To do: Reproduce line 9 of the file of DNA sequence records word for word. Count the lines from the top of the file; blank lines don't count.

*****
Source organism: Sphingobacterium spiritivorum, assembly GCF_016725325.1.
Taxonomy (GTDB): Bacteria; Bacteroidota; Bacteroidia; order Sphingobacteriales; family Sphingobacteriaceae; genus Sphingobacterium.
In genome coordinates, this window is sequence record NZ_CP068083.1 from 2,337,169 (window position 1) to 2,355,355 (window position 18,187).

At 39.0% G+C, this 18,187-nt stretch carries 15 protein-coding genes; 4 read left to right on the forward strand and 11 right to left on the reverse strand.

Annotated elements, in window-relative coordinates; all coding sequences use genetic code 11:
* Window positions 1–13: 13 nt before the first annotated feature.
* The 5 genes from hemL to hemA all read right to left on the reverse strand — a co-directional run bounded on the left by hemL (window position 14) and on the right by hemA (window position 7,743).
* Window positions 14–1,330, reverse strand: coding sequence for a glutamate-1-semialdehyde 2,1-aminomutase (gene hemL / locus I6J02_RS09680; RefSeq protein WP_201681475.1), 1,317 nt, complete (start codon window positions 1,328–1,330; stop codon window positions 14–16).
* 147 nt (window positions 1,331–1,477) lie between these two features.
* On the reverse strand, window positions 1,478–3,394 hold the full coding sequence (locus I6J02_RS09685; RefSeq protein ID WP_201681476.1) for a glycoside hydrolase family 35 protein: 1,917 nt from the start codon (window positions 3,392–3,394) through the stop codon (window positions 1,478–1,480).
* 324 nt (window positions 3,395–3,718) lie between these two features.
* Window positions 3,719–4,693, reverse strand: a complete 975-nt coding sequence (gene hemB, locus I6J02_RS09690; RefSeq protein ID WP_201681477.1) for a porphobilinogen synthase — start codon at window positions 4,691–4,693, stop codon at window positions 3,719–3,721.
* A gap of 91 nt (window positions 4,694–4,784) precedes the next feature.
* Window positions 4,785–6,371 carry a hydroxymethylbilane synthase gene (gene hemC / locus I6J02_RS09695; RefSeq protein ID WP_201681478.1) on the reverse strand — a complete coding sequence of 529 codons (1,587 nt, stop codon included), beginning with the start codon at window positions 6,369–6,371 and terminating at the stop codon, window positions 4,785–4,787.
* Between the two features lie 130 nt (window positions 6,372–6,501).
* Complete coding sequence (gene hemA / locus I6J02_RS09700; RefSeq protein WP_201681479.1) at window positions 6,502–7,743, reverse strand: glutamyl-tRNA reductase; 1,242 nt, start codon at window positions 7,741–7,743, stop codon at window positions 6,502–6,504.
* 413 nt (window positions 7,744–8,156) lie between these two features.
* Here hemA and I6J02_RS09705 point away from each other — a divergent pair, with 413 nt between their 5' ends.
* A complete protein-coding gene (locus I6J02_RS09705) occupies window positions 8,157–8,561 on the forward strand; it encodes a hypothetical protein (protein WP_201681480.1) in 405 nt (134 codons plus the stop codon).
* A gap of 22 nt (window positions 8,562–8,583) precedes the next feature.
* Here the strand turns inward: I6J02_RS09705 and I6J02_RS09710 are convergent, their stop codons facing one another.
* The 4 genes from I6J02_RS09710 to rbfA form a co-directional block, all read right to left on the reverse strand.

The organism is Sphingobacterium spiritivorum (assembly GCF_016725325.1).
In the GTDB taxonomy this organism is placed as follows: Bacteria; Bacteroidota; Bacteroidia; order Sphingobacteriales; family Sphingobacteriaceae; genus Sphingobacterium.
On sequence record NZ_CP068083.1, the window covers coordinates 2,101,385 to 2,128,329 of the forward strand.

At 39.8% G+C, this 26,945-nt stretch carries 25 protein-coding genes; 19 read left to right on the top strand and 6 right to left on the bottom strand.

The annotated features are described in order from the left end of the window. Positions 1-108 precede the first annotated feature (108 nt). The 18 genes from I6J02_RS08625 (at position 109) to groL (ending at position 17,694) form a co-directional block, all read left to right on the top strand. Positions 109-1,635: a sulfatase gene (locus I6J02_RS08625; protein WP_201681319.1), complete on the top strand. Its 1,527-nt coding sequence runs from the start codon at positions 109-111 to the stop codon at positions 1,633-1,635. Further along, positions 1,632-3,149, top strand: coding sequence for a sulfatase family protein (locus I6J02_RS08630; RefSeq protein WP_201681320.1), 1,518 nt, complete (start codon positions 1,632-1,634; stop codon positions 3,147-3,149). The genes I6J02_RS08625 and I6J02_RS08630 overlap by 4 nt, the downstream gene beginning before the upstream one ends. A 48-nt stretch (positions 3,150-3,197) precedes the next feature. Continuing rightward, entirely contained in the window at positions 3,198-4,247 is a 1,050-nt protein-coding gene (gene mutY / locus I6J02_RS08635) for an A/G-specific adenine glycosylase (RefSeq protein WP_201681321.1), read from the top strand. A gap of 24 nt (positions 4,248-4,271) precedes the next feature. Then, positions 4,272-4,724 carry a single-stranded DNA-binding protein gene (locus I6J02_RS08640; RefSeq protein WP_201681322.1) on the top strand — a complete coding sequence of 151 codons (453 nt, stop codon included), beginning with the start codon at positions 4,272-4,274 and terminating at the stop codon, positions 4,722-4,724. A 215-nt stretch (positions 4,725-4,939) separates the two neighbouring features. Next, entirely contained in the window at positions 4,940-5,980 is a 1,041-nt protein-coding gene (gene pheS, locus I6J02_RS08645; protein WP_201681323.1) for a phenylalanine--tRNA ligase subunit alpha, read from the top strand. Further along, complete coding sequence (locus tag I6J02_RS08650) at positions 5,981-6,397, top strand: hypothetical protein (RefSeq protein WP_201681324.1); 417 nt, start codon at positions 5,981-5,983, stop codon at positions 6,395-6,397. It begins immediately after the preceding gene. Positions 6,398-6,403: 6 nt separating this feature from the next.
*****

* 147 nt (window positions 1,331–1,477) lie between these two features.